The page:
The 2021 AMS-SIAM George David Birkhoff Prize in Applied Mathematics was awarded to Gunther Uhlmann for his fundamental and insightful contributions to inverse problems and partial differential equations, as well as for his incisive work on boundary rigidity, microlocal analysis and cloaking. Uhlmann’s work is distinguished by its mathematical beauty and relevance to many significant applications, especially in medical imaging, seismic prospecting and general inverse problems.
Given every three years, the Birkhoff Prize is awarded jointly by the AMS and the Society for Industrial and Applied Mathematics (SIAM) for an outstanding contribution to applied mathematics in the highest and broadest sense. The prize will be recognized during the 2021 Virtual Joint Mathematics Meetings in January.
Response of Gunther Uhlmann
I would like to thank the AMS and the Society for Industrial and Applied Mathematics (SIAM) for the great honor of being named the recipient of the 2021 George Birkhoff Prize in Applied Mathematics. Several of the previous recipients of the award are some of my mathematical heroes. I would like to also thank my collaborators, graduate students, and postdocs, who have enriched my life both professionally and personally.
Many people were very influential early in my career and I can mention only a few. Nicolas Yus was my undergraduate mentor in Chile and I owe him my thanks for his great support and teaching. Warren Ambrose made it possible for me to go to graduate school at Massachusetts Institute of Technology (MIT), and he was a continuous source of support and encouragement, especially in my early years in the United States. Herbert Clemens also helped me to come to the United States, and he has been an example to emulate in my life. My PhD advisor Victor Guillemin taught me so much—he has a contagious enthusiasm for mathematics. Richard Melrose shared with me many times his great insight, and he has been a true friend. I met Alberto Calderón during my graduate studies at MIT; he is one of my mathematical heroes, such an original mathematician. Norberto Kerzman was also very supportive and encouraging during my graduate studies and we became friends. The year I was at Courant, I had the great fortune of meeting Louis Nirenberg. He taught me many things in mathematics and was one of the kindest people I have ever met—a wonderful role model for anybody to follow. I also treasured the friendship I started with Cathleen Morawetz during my stay at Courant.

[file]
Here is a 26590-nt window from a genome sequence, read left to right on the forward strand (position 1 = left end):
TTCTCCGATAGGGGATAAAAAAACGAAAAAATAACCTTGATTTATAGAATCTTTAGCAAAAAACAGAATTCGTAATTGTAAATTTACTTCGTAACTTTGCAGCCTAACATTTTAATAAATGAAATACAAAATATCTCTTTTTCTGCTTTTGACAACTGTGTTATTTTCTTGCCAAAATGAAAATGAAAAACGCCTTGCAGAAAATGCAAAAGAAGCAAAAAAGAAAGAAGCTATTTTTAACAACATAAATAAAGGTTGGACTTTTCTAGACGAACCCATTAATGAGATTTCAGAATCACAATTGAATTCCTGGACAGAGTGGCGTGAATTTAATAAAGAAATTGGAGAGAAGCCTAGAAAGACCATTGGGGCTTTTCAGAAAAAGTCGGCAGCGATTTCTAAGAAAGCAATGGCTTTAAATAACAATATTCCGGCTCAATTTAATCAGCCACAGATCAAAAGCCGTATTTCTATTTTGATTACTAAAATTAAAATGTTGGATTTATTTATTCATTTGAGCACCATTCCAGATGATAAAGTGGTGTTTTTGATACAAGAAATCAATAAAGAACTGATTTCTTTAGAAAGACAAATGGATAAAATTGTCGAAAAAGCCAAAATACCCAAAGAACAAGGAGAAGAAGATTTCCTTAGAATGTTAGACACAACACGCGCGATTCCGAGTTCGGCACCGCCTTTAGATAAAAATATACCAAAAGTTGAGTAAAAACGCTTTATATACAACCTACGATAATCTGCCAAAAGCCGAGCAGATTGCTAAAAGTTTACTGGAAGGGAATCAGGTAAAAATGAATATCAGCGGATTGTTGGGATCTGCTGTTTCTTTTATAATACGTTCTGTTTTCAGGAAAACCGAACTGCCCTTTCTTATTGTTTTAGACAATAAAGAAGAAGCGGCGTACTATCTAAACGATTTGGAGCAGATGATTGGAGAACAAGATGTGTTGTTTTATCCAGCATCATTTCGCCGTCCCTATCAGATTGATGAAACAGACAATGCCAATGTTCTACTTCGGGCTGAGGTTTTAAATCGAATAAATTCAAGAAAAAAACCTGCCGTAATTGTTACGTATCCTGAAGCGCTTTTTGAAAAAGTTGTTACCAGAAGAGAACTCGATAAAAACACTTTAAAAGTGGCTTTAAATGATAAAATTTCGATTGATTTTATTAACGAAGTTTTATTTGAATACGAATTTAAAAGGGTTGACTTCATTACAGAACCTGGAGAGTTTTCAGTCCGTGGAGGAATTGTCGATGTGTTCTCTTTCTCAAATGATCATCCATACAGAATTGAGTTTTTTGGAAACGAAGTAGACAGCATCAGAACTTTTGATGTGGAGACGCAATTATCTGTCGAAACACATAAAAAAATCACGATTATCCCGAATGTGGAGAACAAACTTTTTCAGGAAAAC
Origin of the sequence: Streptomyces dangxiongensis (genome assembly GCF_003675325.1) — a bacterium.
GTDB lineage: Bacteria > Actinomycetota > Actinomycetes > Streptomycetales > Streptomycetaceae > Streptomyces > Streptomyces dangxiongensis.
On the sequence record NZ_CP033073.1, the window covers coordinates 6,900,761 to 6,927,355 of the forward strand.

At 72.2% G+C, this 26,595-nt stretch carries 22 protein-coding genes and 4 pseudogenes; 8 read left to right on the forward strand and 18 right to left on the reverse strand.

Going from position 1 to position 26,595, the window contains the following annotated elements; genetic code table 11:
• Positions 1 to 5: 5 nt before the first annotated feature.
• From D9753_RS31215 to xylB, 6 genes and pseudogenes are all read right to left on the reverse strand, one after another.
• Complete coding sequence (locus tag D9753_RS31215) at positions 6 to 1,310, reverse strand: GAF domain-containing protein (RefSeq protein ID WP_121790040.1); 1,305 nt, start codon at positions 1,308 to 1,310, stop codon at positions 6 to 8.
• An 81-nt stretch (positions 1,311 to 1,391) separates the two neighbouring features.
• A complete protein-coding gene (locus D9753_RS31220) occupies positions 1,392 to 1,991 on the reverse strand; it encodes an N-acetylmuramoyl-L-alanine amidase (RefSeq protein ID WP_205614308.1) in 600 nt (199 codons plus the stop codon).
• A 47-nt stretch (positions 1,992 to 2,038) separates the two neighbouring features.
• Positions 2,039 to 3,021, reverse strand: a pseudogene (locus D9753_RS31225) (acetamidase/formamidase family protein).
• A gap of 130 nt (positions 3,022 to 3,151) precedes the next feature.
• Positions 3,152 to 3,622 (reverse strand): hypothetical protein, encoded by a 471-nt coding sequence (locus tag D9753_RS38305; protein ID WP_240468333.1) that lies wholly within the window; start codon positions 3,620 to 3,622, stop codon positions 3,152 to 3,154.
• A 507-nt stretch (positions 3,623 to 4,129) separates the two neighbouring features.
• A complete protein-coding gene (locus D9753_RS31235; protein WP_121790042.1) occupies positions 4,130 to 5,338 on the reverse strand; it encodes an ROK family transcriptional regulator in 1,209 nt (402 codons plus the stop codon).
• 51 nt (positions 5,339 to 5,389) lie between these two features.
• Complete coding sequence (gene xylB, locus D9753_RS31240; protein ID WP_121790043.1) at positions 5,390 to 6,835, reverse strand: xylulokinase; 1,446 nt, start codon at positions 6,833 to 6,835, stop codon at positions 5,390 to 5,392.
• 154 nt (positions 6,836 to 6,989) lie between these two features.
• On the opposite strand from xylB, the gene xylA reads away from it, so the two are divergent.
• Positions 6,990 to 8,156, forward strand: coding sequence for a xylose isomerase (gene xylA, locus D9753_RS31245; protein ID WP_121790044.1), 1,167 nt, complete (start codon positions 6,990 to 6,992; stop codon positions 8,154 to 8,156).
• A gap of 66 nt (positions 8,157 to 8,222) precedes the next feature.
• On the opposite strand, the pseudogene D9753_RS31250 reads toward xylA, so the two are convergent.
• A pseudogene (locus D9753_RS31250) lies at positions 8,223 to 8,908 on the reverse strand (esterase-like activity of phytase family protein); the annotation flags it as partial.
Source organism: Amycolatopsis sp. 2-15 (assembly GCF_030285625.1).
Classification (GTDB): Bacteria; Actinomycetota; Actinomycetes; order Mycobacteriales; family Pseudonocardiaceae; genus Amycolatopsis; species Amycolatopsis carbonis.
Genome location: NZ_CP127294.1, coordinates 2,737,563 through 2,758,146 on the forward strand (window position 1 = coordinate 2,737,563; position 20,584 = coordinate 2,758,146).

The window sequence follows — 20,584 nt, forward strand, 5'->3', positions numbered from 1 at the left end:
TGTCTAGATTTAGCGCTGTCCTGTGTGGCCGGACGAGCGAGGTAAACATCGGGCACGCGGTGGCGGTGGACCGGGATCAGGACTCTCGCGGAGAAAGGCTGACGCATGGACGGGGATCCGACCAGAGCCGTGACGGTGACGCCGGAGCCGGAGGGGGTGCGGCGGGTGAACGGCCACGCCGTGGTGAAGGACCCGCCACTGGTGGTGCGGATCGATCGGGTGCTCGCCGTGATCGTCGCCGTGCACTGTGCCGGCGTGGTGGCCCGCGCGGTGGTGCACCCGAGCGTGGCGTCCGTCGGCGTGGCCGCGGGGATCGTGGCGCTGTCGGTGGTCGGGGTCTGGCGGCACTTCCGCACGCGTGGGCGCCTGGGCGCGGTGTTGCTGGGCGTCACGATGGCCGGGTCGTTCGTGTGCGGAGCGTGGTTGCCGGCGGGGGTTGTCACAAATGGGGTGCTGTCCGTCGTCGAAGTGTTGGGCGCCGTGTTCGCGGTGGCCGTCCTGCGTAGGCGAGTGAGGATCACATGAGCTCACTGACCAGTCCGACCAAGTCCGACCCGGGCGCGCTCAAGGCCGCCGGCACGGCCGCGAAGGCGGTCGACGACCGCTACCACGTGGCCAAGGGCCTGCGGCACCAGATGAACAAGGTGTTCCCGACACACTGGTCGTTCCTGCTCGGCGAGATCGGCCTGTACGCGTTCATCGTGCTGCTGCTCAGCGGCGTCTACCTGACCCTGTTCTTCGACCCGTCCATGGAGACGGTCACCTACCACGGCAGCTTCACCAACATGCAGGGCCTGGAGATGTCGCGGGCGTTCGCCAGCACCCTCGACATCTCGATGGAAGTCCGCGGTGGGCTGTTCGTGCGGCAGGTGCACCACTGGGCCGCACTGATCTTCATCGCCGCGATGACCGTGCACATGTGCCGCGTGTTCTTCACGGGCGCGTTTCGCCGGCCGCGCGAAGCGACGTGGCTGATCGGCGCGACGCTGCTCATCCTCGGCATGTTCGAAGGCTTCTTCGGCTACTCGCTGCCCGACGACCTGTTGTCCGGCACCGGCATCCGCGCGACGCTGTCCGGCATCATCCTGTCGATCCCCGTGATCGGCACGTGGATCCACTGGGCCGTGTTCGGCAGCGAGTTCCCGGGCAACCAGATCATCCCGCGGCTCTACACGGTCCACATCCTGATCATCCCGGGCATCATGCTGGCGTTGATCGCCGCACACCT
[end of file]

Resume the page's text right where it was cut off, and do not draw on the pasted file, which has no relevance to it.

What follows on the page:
Most of all I have had the unwavering support of my family, my late wife Carolina, my daughter Anita, and my son Eric. Without them this would not have been possible. Carolina would have been so proud. This prize is dedicated to our five grandchildren Thomas, Eli, Louis, Charlie and little Carolina. They are my joy.